The figure who would seem the most implausible if she were a fictional invention rather than a historic figure is Julie d’Aubigny, known as Mademoiselle Maupin. A lover of both women and men, she ran away as a teenager and made a living giving swordfighting demonstrations, she broke into a convent to liberate her girlfriend, she habitually dressed in male clothing without trying to disguise her gender, she became a famous opera singer, she once flirted so scandalously with a woman at a ball that three men challenged her to duels over it…and she won all three.
The English poet Katherine Philips wrote a series of passionate poems addressed to women in the mid 17th century and argued for the primacy of female romantic friendship over the bonds of marriage. Her poems express the emotional pain of being unable to achieve those ideals in her own life. Other literary women, such as Margaret Cavendish, imagined female separatist utopias in their writings, including the expectation of romantic (and sometimes sexual) attachments between their inhabitants. In Cavendish’s play The Convent of Pleasure, a group of women for a separatist community and play at the edges of same-sex romance. The stage was a popular site for exploring the romantic possibilities of women together, often via gender disguise.
Modern debates over same-sex marriage typically ignore the fact that, in an age when identity and marriage was less strictly regulated, there were any number of marriages performed between people of the same sex, using only the flimsiest of disguises. In 1680, the beautiful and talented court musician Arabella Hunt married a woman named Amy Poulter who, at the time, was cross-dressing and using the name “James Howard”. They lived together as a couple for half a year before some legal technicalities (like Amy’s previous marriage) brought an end to it. There are many other similar cases either related as gossip or recorded in court records when the matter was discovered and raised legal issues.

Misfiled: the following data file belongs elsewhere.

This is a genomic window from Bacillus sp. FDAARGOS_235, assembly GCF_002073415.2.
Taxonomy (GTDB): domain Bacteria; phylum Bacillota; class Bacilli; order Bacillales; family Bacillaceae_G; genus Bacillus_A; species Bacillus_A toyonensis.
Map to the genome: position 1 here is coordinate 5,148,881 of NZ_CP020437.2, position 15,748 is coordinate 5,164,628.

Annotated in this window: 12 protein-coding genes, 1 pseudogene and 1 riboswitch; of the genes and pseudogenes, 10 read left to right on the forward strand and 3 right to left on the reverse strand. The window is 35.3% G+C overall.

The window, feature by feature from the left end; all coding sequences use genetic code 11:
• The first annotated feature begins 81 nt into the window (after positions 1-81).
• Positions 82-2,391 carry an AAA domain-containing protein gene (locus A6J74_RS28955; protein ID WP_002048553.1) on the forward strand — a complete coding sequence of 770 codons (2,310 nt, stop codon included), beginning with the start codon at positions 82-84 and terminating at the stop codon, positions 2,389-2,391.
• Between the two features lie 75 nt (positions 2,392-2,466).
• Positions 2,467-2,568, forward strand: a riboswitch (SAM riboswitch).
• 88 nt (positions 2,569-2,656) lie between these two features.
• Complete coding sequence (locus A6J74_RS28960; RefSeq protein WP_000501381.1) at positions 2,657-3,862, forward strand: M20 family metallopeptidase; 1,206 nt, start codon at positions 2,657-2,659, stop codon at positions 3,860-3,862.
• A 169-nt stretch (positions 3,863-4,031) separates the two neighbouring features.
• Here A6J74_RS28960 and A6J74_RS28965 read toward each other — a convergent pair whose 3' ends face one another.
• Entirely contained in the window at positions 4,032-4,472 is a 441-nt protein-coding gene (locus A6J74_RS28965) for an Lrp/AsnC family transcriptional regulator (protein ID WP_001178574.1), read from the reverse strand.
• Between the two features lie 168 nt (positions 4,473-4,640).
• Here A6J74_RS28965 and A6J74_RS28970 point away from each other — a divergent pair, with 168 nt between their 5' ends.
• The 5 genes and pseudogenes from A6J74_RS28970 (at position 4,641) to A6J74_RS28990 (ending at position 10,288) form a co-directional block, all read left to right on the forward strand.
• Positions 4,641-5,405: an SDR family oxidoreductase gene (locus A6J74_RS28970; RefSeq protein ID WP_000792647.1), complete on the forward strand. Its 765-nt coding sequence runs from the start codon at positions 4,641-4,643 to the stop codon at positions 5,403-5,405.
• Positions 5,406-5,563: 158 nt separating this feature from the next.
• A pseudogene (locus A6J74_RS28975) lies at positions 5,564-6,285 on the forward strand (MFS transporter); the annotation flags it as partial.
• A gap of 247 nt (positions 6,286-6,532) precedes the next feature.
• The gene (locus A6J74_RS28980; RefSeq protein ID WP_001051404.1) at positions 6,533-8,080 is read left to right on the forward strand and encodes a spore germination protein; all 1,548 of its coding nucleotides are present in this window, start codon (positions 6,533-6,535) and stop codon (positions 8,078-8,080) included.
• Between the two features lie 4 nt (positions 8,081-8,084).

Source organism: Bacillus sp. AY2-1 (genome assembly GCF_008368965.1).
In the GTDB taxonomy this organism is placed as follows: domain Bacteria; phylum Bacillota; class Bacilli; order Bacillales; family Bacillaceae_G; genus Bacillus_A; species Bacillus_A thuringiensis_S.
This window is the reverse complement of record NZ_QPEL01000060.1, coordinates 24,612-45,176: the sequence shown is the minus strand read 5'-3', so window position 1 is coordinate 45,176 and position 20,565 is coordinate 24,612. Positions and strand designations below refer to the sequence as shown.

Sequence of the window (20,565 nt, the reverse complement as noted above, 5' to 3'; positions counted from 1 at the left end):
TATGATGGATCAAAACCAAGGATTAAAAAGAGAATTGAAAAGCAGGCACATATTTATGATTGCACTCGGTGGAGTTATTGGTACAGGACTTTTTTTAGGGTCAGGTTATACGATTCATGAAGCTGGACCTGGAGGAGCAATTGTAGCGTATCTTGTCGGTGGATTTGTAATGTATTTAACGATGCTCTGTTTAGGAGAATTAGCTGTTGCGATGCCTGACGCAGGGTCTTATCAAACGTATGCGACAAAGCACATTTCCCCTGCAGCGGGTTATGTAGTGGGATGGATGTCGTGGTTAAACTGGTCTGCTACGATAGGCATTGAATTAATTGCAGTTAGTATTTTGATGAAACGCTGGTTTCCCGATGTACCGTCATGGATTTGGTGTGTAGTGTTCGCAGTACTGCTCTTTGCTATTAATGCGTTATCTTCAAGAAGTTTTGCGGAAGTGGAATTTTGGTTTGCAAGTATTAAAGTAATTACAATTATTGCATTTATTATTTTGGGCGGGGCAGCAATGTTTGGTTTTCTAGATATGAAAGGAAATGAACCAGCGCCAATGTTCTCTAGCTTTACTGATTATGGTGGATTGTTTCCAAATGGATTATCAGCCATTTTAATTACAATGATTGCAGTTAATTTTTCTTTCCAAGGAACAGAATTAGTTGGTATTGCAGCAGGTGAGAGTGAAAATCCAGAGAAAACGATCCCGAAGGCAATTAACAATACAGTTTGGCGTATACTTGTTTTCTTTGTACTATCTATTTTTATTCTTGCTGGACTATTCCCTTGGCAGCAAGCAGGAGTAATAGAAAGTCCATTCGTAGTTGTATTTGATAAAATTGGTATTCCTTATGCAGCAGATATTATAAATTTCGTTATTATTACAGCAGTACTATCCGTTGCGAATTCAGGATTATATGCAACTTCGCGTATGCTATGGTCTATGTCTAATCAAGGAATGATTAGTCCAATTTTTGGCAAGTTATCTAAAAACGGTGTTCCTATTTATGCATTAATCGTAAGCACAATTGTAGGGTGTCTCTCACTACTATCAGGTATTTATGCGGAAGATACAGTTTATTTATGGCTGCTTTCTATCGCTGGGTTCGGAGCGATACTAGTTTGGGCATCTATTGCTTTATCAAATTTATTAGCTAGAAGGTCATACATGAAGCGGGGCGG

Legal records are the most common source for information about working-class women, such as one Madame de Murat in Paris who was the subject of several lawsuits relating to her openly passionate relations with various women. She seems to have inspired some rather violent passions in return, for one of the lawsuits mentions a former lover of her having slashed up a portrait of Madame de Murat after having been jilted by her.
And this catalog of women passes over all the many literary representations, in prose, poetry, and drama, of women who loved (or at least had sex with) other women. Anyone looking to set a story in this turbulent era can find a vast array of inspiration of all flavors.
Europe in the 17th century hasn’t been entirely ignored by modern writers of lesbian fiction. Moll Cutpurse features in Ellen Galford’s novel Moll Cutpurse, Her True History. Restoration theater is the context for Katherine Sturtevant’s A Mistress Moderately Fair. Jule d’Aubigny hasn’t received nearly as much historical fiction attention as she deserves. Catherine Lundoff devoted a short story to her “M. Le Maupin” (1997, Lesbian Short Fiction, vol. 3 ed. by Jinx Beers). Other writers have been less strict in focusing on lesbian relationships. Kelly Gardiner’s Goddess gives equal time to d’Aubigny’s female and male lovers.
My own 17th century novelette, “The Mazarinette and the Musketeer,” may be downloaded as a free e-book here.
Do you have any favorite 17th century lesbians in fact or fiction?